"Oscar and mystery vegetation"I’m getting that first terrible inkling that organic farming is not going to be as easy as I thought it would be. And I didn’t go into this naively. I bought the books, I attended gardening seminars at the local nurseries, I almost gave it up because it all sounded so complicated. Then I took the plunge and just planted some stuff. Easy stuff, like tomatoes, corn, peppers and cukes. Bam! Bumper crop. No pests. And all — I can now admit — with me not doing much more than eyeballing the drip irrigation system every now and then and picking produce. I now know that this is one of Nature’s sophisticated survival mechanisms. Produce sprouts as if by magic with minimal effort THE FIRST YEAR YOU PLANT. Now you’re hooked. Then the second and third season, all the weird and challenging stuff happens. But you’re in it now. You can’t quit. You still remember the taste of victory (and fresh vine-ripened tomatoes). So you devote more time, tears and sweat every succeeding year. You become a slave to your garden. You fret over it. You bring it offerings of mulch, compost tea, worms and ladybugs. Anything to make it love you like it used to. You’ve become pathetic. It’s now an abusive relationship. But you can’t quit. Your garden has you just where it wants you. Bastard!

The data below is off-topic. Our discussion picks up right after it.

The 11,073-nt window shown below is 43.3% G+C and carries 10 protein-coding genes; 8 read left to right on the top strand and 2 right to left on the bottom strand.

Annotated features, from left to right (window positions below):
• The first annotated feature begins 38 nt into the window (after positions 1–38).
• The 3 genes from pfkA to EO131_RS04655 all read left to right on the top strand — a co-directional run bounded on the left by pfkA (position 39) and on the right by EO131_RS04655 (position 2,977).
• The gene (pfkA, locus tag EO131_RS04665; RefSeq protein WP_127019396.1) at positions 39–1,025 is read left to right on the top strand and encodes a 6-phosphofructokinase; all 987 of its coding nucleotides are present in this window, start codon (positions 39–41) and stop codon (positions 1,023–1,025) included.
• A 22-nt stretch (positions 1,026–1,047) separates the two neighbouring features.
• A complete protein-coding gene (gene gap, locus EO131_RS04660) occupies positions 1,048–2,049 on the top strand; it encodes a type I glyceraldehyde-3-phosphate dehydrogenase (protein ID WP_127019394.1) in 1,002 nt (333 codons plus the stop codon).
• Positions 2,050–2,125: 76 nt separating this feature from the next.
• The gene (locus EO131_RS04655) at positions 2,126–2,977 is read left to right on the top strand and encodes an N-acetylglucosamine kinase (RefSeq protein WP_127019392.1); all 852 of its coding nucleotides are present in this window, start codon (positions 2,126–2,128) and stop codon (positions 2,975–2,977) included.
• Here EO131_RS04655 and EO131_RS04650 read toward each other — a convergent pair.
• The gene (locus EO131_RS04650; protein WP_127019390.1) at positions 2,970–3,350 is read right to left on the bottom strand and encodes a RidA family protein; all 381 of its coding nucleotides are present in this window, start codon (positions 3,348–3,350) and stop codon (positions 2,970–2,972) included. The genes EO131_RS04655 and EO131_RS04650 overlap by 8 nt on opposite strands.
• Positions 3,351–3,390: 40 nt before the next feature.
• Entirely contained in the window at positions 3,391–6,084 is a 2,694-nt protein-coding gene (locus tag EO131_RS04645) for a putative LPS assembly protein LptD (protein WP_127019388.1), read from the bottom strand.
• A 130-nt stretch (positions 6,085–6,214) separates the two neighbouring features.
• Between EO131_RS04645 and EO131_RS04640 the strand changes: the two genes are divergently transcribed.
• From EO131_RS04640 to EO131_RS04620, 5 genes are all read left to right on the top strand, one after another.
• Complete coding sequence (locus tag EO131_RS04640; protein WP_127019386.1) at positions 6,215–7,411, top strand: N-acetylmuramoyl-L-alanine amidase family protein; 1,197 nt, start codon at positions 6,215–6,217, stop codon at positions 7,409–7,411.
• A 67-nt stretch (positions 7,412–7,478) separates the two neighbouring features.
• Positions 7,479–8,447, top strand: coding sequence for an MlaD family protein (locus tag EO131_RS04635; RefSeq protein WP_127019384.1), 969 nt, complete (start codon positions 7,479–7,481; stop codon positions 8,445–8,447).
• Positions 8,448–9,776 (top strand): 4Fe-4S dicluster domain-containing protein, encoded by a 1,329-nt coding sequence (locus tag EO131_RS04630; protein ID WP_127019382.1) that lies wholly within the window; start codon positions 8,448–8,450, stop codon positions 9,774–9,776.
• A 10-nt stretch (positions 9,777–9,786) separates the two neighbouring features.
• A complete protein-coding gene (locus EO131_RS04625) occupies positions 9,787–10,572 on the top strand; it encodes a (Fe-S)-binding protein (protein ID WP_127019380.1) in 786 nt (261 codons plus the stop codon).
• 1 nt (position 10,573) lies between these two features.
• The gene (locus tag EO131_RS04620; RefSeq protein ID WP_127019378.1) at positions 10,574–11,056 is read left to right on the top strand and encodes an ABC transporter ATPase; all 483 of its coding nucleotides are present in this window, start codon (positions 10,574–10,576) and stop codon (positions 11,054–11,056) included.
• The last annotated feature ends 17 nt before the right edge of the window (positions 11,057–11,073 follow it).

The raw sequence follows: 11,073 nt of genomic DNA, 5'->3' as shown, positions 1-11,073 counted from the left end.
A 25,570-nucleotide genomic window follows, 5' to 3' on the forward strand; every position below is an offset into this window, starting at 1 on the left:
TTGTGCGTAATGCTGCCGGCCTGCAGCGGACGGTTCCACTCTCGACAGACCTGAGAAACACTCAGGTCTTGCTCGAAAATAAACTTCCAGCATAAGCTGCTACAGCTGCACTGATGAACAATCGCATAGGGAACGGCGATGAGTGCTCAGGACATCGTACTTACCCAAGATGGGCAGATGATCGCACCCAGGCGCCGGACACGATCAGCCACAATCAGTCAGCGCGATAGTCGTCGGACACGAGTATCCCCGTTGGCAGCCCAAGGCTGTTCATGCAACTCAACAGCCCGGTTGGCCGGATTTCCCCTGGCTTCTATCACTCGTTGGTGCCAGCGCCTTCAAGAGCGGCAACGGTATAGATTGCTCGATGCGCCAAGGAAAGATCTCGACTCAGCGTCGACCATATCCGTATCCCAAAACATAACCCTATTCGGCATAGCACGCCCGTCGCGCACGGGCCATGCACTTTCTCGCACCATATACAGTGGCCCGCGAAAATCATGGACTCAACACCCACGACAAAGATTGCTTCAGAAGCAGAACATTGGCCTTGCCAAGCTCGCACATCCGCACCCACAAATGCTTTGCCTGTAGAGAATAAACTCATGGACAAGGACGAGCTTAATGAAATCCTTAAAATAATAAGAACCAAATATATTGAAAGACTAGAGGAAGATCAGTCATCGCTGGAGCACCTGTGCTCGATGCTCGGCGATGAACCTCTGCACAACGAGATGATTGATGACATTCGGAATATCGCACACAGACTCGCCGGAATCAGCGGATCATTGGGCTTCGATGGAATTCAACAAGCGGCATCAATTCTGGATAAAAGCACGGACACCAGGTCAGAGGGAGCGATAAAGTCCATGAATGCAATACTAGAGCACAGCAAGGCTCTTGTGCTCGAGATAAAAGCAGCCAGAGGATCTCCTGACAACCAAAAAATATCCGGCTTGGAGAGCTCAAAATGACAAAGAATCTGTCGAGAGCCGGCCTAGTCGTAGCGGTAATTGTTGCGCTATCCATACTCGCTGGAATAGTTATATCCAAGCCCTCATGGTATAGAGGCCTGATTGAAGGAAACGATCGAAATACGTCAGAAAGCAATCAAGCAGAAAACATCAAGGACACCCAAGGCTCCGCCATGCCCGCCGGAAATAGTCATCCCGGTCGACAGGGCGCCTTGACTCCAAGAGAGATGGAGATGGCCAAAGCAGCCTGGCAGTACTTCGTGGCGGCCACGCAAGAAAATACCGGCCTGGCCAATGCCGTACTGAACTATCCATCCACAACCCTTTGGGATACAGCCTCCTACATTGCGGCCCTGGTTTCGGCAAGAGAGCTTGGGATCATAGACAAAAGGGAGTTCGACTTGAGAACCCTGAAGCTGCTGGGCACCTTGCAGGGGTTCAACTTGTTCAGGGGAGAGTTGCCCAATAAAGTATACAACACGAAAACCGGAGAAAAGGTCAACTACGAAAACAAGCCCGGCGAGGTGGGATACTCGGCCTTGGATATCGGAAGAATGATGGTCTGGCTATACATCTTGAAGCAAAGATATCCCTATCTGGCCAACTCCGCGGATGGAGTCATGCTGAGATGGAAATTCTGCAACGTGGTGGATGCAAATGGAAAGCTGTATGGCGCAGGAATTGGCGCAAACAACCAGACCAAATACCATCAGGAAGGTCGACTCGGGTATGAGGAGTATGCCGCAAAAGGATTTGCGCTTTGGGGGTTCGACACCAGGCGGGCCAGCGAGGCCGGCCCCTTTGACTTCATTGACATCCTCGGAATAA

Before I go to an Abused Gardener’s Shelter or a support group, I’m reaching out to anyone who knows more than I do about gardening (and that would be everyone.) Can you tell me what I’m growing? Or why it’s growing the way it is. Oh, I know what I planted. It’s just not what’s coming up. Take that stuff Oscar is standing on. It kind of looks like ground cover and it showed up in two of the raised beds. I may not know what it is, but I know for sure that I planted something different in each bed. So this thing just showed up.

Talk about an imposter. I don’t think this is even a vegetable.

squash

Then there is this. Guess what was planted here. Watermelon. Does this look like a watermelon to you?

lucy and tomato tree

And how about this tomato tree? Huge. (Note terrier and corn for scale.) Any tomatoes on it? Not a one. The flowers wither and drop off before fruit forms.

I know I’m not crazy. I know what I planted: watermelons and big juicy beefsteak tomatoes. Where are they? Our trails man and super-environmentalist John the Baptist is blaming Monsanto. But then he always blames Monsanto. He’s convinced, even though I swear I bought organic, that the tomatoes were irradiated and are now sterile and that the seed company did a bait-and-switch on the alleged watermelons.

And about those alleged watermelons. You may think that the easiest way to end the “what is it” controversy is to split one open. I’ve thought of that. I had my eye on one that looked as if it might be getting ripe enough. Overnight it disappeared. Gone. A 5 lb vegetable was boosted up over the six foot fence around the raised beds and carried off without a trace.

I’m blaming the foxes. They were probably sent here by Monsanto.

But seriously, folks, can anyone tell me what I’m growing here?

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